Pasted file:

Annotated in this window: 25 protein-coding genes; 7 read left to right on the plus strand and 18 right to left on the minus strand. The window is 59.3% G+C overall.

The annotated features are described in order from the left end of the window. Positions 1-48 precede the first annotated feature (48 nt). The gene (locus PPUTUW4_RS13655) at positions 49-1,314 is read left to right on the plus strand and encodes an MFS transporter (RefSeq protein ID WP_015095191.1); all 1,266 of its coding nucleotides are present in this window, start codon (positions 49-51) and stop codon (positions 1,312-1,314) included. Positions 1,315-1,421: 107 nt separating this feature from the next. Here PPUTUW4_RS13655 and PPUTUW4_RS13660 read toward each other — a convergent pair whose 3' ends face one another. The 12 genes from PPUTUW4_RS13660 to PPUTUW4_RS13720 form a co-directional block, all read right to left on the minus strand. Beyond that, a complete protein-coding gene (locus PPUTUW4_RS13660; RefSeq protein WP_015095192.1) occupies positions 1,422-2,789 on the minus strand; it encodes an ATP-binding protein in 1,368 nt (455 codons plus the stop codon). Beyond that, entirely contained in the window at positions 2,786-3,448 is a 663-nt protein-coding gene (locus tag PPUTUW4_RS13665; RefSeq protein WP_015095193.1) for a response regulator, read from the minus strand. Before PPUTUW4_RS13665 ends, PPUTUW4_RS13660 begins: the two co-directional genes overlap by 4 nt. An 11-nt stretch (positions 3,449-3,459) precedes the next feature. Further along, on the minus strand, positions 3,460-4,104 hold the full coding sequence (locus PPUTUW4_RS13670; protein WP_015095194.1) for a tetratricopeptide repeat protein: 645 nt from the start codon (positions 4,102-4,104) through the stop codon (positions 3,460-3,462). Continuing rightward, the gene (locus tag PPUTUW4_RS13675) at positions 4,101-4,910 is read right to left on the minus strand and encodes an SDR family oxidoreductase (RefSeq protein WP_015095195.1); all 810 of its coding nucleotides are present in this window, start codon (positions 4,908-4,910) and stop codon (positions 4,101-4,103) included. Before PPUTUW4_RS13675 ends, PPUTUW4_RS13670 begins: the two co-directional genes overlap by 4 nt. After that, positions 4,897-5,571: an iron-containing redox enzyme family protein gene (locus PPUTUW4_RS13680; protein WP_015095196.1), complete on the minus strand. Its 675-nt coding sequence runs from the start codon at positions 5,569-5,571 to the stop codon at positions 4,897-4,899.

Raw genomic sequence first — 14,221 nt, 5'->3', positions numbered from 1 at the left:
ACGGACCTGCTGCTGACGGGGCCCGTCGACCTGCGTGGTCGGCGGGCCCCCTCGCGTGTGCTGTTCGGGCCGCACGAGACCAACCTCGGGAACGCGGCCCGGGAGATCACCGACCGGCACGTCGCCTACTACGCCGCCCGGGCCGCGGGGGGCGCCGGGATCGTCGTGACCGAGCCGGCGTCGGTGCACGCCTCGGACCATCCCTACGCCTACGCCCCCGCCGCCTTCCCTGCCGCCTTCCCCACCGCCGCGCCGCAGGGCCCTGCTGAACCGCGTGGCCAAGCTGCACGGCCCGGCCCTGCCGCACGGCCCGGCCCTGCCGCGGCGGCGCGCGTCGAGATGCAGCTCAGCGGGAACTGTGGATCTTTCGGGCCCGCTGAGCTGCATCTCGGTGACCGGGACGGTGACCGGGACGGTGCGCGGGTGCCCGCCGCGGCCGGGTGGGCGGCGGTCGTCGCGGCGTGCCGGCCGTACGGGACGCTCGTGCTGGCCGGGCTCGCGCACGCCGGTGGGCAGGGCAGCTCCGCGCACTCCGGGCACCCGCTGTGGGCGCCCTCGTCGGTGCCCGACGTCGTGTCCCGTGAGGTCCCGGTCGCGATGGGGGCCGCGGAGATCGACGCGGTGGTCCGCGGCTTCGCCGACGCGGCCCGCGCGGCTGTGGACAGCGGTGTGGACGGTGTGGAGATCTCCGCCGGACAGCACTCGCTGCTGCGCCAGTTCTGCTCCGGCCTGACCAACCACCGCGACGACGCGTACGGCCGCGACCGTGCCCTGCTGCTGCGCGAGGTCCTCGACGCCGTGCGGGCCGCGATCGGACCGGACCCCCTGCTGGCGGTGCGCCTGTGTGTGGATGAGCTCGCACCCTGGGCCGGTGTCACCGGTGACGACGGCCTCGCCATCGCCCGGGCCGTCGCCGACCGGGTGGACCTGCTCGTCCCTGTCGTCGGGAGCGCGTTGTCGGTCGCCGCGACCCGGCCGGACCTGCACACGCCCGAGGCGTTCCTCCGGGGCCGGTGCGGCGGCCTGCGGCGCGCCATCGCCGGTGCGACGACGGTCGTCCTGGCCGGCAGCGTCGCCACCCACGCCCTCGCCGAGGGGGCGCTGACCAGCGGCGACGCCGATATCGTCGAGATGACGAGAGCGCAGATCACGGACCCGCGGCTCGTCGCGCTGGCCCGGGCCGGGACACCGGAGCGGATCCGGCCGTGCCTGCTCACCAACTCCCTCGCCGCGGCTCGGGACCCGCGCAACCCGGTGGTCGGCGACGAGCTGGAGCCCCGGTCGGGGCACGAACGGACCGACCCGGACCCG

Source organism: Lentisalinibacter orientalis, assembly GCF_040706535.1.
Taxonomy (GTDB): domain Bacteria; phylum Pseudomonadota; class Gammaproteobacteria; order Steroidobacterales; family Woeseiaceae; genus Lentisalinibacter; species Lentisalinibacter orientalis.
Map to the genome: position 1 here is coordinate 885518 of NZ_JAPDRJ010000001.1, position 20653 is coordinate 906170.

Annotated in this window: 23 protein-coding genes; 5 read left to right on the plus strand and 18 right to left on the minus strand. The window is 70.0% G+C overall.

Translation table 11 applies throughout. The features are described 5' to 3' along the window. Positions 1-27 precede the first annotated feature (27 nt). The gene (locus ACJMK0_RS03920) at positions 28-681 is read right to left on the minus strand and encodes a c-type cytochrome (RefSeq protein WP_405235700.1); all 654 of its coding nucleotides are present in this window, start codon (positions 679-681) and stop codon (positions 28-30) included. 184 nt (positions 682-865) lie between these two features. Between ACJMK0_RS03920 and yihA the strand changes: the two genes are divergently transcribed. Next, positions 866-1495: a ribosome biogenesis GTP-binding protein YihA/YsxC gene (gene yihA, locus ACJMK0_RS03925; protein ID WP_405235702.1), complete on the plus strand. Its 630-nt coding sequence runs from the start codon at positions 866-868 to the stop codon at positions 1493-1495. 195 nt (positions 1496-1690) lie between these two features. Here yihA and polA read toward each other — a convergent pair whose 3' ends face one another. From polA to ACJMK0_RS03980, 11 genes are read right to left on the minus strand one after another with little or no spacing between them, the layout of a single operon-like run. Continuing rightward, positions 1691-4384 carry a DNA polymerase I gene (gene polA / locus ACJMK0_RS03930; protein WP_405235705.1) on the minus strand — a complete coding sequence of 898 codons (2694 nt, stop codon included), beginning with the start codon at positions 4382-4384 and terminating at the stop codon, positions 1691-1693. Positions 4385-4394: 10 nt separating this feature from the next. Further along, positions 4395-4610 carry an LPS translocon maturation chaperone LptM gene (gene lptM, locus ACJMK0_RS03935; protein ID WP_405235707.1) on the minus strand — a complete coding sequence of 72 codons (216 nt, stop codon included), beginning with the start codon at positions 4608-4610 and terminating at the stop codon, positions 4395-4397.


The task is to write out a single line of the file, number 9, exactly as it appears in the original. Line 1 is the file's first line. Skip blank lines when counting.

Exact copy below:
Translation table 11 applies throughout. The features are described 5' to 3' along the window. Positions 1-27 precede the first annotated feature (27 nt). The gene (locus ACJMK0_RS03920) at positions 28-681 is read right to left on the minus strand and encodes a c-type cytochrome (RefSeq protein WP_405235700.1); all 654 of its coding nucleotides are present in this window, start codon (positions 679-681) and stop codon (positions 28-30) included. 184 nt (positions 682-865) lie between these two features. Between ACJMK0_RS03920 and yihA the strand changes: the two genes are divergently transcribed. Next, positions 866-1495: a ribosome biogenesis GTP-binding protein YihA/YsxC gene (gene yihA, locus ACJMK0_RS03925; protein ID WP_405235702.1), complete on the plus strand. Its 630-nt coding sequence runs from the start codon at positions 866-868 to the stop codon at positions 1493-1495. 195 nt (positions 1496-1690) lie between these two features. Here yihA and polA read toward each other — a convergent pair whose 3' ends face one another. From polA to ACJMK0_RS03980, 11 genes are read right to left on the minus strand one after another with little or no spacing between them, the layout of a single operon-like run. Continuing rightward, positions 1691-4384 carry a DNA polymerase I gene (gene polA / locus ACJMK0_RS03930; protein WP_405235705.1) on the minus strand — a complete coding sequence of 898 codons (2694 nt, stop codon included), beginning with the start codon at positions 4382-4384 and terminating at the stop codon, positions 1691-1693. Positions 4385-4394: 10 nt separating this feature from the next. Further along, positions 4395-4610 carry an LPS translocon maturation chaperone LptM gene (gene lptM, locus ACJMK0_RS03935; protein ID WP_405235707.1) on the minus strand — a complete coding sequence of 72 codons (216 nt, stop codon included), beginning with the start codon at positions 4608-4610 and terminating at the stop codon, positions 4395-4397.